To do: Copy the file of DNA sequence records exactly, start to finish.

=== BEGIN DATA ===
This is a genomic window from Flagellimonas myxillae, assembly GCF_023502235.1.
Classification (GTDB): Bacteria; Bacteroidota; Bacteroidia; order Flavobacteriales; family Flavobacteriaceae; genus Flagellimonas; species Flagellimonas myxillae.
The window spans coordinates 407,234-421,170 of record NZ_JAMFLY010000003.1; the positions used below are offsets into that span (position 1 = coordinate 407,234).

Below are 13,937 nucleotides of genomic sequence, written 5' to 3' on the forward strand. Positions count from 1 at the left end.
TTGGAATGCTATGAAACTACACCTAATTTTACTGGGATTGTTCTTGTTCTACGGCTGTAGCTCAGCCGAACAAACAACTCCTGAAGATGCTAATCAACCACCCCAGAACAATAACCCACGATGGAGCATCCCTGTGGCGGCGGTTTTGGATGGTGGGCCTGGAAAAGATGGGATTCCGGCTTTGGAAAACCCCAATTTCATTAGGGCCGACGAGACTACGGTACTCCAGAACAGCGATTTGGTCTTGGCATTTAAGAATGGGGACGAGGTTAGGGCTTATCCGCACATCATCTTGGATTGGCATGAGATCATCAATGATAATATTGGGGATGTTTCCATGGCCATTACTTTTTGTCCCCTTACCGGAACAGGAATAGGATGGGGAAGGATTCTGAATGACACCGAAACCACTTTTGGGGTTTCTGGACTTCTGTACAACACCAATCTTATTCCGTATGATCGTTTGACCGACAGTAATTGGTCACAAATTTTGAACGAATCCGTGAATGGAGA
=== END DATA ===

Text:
This is a genomic window from Flagellimonas myxillae, assembly GCF_023502235.1.
Classification (GTDB): Bacteria; Bacteroidota; Bacteroidia; order Flavobacteriales; family Flavobacteriaceae; genus Flagellimonas; species Flagellimonas myxillae.
The window spans coordinates 407,234-421,170 of record NZ_JAMFLY010000003.1; the positions used below are offsets into that span (position 1 = coordinate 407,234).

Below are 13,937 nucleotides of genomic sequence, written 5' to 3' on the forward strand. Positions count from 1 at the left end.
TTGGAATGCTATGAAACTACACCTAATTTTACTGGGATTGTTCTTGTTCTACGGCTGTAGCTCAGCCGAACAAACAACTCCTGAAGATGCTAATCAACCACCCCAGAACAATAACCCACGATGGAGCATCCCTGTGGCGGCGGTTTTGGATGGTGGGCCTGGAAAAGATGGGATTCCGGCTTTGGAAAACCCCAATTTCATTAGGGCCGACGAGACTACGGTACTCCAGAACAGCGATTTGGTCTTGGCATTTAAGAATGGGGACGAGGTTAGGGCTTATCCGCACATCATCTTGGATTGGCATGAGATCATCAATGATAATATTGGGGATGTTTCCATGGCCATTACTTTTTGTCCCCTTACCGGAACAGGAATAGGATGGGGAAGGATTCTGAATGACACCGAAACCACTTTTGGGGTTTCTGGACTTCTGTACAACACCAATCTTATTCCGTATGATCGTTTGACCGACAGTAATTGGTCACAAATTTTGAACGAATCCGTGAATGGAGA